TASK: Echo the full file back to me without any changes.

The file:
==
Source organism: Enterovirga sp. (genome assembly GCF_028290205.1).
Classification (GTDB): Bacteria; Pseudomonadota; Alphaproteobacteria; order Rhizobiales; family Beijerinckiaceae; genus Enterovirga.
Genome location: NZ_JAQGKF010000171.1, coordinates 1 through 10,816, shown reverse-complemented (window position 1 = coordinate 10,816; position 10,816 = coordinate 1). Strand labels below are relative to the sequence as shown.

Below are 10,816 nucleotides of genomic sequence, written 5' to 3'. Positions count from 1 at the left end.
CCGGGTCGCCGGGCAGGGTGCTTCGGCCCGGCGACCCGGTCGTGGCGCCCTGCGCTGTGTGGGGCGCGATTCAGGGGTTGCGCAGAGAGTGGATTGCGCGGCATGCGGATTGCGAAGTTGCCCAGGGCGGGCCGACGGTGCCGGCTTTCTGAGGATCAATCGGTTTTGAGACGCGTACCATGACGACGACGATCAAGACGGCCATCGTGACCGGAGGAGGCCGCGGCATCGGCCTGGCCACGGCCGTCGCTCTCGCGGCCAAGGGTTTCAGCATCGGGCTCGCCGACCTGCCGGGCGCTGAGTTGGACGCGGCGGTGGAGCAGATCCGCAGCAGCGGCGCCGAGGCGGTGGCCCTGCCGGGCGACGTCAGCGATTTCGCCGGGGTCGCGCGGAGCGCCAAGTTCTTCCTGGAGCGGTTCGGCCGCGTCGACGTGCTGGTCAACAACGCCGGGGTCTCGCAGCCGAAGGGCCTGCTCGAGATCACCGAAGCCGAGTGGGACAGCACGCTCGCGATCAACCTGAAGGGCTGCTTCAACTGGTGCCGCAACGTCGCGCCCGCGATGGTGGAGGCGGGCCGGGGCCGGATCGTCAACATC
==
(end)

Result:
Source organism: Enterovirga sp. (genome assembly GCF_028290205.1).
Classification (GTDB): Bacteria; Pseudomonadota; Alphaproteobacteria; order Rhizobiales; family Beijerinckiaceae; genus Enterovirga.
Genome location: NZ_JAQGKF010000171.1, coordinates 1 through 10,816, shown reverse-complemented (window position 1 = coordinate 10,816; position 10,816 = coordinate 1). Strand labels below are relative to the sequence as shown.

Below are 10,816 nucleotides of genomic sequence, written 5' to 3'. Positions count from 1 at the left end.
CCGGGTCGCCGGGCAGGGTGCTTCGGCCCGGCGACCCGGTCGTGGCGCCCTGCGCTGTGTGGGGCGCGATTCAGGGGTTGCGCAGAGAGTGGATTGCGCGGCATGCGGATTGCGAAGTTGCCCAGGGCGGGCCGACGGTGCCGGCTTTCTGAGGATCAATCGGTTTTGAGACGCGTACCATGACGACGACGATCAAGACGGCCATCGTGACCGGAGGAGGCCGCGGCATCGGCCTGGCCACGGCCGTCGCTCTCGCGGCCAAGGGTTTCAGCATCGGGCTCGCCGACCTGCCGGGCGCTGAGTTGGACGCGGCGGTGGAGCAGATCCGCAGCAGCGGCGCCGAGGCGGTGGCCCTGCCGGGCGACGTCAGCGATTTCGCCGGGGTCGCGCGGAGCGCCAAGTTCTTCCTGGAGCGGTTCGGCCGCGTCGACGTGCTGGTCAACAACGCCGGGGTCTCGCAGCCGAAGGGCCTGCTCGAGATCACCGAAGCCGAGTGGGACAGCACGCTCGCGATCAACCTGAAGGGCTGCTTCAACTGGTGCCGCAACGTCGCGCCCGCGATGGTGGAGGCGGGCCGGGGCCGGATCGTCAACATC